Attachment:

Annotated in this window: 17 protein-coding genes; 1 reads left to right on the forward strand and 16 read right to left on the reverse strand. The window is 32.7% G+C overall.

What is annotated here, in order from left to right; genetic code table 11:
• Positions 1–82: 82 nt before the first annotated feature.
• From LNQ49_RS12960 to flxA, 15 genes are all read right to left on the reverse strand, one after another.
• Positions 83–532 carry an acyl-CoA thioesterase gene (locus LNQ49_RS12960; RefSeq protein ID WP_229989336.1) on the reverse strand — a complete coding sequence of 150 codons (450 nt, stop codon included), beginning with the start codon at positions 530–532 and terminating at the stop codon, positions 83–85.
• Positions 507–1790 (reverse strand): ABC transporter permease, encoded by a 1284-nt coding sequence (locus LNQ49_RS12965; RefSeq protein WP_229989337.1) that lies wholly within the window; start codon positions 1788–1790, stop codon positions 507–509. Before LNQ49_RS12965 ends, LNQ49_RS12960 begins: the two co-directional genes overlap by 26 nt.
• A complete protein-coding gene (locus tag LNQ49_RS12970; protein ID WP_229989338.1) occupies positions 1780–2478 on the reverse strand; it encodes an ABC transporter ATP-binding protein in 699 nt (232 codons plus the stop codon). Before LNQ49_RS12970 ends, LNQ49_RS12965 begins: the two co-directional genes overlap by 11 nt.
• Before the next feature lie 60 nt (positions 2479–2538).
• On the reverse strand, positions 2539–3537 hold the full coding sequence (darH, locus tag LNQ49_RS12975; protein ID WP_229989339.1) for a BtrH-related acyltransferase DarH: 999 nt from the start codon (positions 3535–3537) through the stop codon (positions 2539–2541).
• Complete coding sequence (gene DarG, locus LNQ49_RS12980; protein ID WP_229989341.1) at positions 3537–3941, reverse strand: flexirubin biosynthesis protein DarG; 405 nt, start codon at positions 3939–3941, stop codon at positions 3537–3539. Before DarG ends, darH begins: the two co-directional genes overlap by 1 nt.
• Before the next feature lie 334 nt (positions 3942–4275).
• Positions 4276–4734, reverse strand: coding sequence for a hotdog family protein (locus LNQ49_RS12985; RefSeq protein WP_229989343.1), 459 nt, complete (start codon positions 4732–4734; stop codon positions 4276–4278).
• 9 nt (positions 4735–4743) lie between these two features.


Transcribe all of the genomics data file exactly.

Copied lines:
Annotated in this window: 17 protein-coding genes; 1 reads left to right on the forward strand and 16 read right to left on the reverse strand. The window is 32.7% G+C overall.

What is annotated here, in order from left to right; genetic code table 11:
• Positions 1–82: 82 nt before the first annotated feature.
• From LNQ49_RS12960 to flxA, 15 genes are all read right to left on the reverse strand, one after another.
• Positions 83–532 carry an acyl-CoA thioesterase gene (locus LNQ49_RS12960; RefSeq protein ID WP_229989336.1) on the reverse strand — a complete coding sequence of 150 codons (450 nt, stop codon included), beginning with the start codon at positions 530–532 and terminating at the stop codon, positions 83–85.
• Positions 507–1790 (reverse strand): ABC transporter permease, encoded by a 1284-nt coding sequence (locus LNQ49_RS12965; RefSeq protein WP_229989337.1) that lies wholly within the window; start codon positions 1788–1790, stop codon positions 507–509. Before LNQ49_RS12965 ends, LNQ49_RS12960 begins: the two co-directional genes overlap by 26 nt.
• A complete protein-coding gene (locus tag LNQ49_RS12970; protein ID WP_229989338.1) occupies positions 1780–2478 on the reverse strand; it encodes an ABC transporter ATP-binding protein in 699 nt (232 codons plus the stop codon). Before LNQ49_RS12970 ends, LNQ49_RS12965 begins: the two co-directional genes overlap by 11 nt.
• Before the next feature lie 60 nt (positions 2479–2538).
• On the reverse strand, positions 2539–3537 hold the full coding sequence (darH, locus tag LNQ49_RS12975; protein ID WP_229989339.1) for a BtrH-related acyltransferase DarH: 999 nt from the start codon (positions 3535–3537) through the stop codon (positions 2539–2541).
• Complete coding sequence (gene DarG, locus LNQ49_RS12980; protein ID WP_229989341.1) at positions 3537–3941, reverse strand: flexirubin biosynthesis protein DarG; 405 nt, start codon at positions 3939–3941, stop codon at positions 3537–3539. Before DarG ends, darH begins: the two co-directional genes overlap by 1 nt.
• Before the next feature lie 334 nt (positions 3942–4275).
• Positions 4276–4734, reverse strand: coding sequence for a hotdog family protein (locus LNQ49_RS12985; RefSeq protein WP_229989343.1), 459 nt, complete (start codon positions 4732–4734; stop codon positions 4276–4278).
• 9 nt (positions 4735–4743) lie between these two features.